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Friday, July 16, 2010


Occasionally we have an injury around the house which can't wait until we can get to the big city and get it fixed by one of them there city specialist type doctors. In this case, I have to rely on my dusty old skills which were honed last century while caring for patients in the wilds of Detroit and other areas west of there.

Take this monkey, for instance. He sustained a separation of his posterior cervical midline suture line, resulting in a moderate dehiscence of his underlying integumentary tissue. In short, he burst a seam on the back of his neck and some of the stuffing came out. On a Friday night, this couldn't wait until the city slickers were back in their offices Monday morning.

Despite the seriousness of his injury, his spirits appear good; but to my trained eye the anxiety is all too apparent.

A cursory examination reveals a loss of integrity of his hide. This must be fixed right away!

After a thorough history, I examine the patient, listening to his heart and lungs. I realize he has cataracts, but I can't do anything about them today.

The airway of the monkey is thoroughly assessed, insuring that the monkey can breath while lying on his tummy:

After seeing to the patient, I quickly assemble the items needed for surgery. Most are in my black bag which was my constant companion as I trod the pavement of Northeast Detroit. Well, actually, it was another bag, but it held the same kind of stuff....

Hey! I find all those stethoscopes which I thought I had lost at the hospital years ago. They look like a mess of rattlesnakes all curled together for the wintertime:

I find the 'single drug' anesthetic which I love so much: the hammer. It comes in two doses - large or small - depending on which side of the hammer you strike on the patients head.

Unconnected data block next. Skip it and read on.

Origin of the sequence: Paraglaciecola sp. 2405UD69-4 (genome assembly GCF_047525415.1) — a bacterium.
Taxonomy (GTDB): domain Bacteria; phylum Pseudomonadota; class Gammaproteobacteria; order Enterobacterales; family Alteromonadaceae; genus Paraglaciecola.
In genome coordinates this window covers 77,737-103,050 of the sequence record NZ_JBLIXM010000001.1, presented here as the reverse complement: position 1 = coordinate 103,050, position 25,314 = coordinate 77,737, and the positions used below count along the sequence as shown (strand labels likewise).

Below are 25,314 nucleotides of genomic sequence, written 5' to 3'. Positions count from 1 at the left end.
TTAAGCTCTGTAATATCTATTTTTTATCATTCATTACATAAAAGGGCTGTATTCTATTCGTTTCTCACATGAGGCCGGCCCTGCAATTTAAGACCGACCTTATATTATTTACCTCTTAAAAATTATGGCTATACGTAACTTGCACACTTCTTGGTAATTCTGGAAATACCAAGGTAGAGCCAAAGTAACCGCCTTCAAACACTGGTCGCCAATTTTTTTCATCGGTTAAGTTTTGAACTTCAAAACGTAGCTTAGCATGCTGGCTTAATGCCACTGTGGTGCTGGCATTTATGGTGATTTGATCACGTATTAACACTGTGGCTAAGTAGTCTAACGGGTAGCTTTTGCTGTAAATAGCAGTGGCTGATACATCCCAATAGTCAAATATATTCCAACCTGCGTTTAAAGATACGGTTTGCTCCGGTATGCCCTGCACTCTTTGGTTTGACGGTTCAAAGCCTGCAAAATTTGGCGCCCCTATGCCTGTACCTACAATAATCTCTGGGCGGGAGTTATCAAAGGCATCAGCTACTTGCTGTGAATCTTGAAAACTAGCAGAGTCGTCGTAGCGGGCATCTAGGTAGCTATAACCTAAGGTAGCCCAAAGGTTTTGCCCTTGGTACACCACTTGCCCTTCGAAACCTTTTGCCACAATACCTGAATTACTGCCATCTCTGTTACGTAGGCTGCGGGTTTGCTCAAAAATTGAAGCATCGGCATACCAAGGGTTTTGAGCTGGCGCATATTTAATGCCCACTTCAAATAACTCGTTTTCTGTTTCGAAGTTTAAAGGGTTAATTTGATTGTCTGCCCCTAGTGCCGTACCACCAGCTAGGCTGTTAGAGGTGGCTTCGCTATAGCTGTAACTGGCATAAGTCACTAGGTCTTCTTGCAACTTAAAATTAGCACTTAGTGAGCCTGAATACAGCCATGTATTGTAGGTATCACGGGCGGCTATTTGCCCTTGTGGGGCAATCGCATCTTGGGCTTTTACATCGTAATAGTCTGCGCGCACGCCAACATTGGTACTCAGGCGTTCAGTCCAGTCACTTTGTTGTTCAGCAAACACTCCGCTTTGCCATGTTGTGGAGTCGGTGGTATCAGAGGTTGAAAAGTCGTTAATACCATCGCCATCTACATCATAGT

After administering the anesthetic, I roll the monkey prone - on his tummy - for the surgery:

Surgical instruments give me good exposure of the interior of the monkey. The wound is explored, verifying that deeper structures have not been injured or contaminated with dirt or small toy parts.

Another view, with a hemostat used to remove a small toy from inside the monkey:

Thick, strong thread is used to bring the edges of the wound together, and within minutes of completion of the operation, the monkey is awake and ready to go back to whatever he was doing before we noticed the stuffing coming out of his neck.

It is work such as this which makes me glad I became a doctor!


dadwithnoisykids said...

Thank you for repairing Marc's monkey. Love ya

Natalie said...

Too cute! Glad the patient is doing good. =)

antonia said...


Adele said...

Haha! Very cute. Where's all the draping?

God bless,

MightyMom said...

I do hope you gave him specific post op instructions!! Monkeys after all are bad about not following doctors orders....resulting in 10 concussions rather than stopping the bedjumping activity after the first monkey fell....

Easter A. said...

How funny!

Mike in CT said...

Tag, doc!


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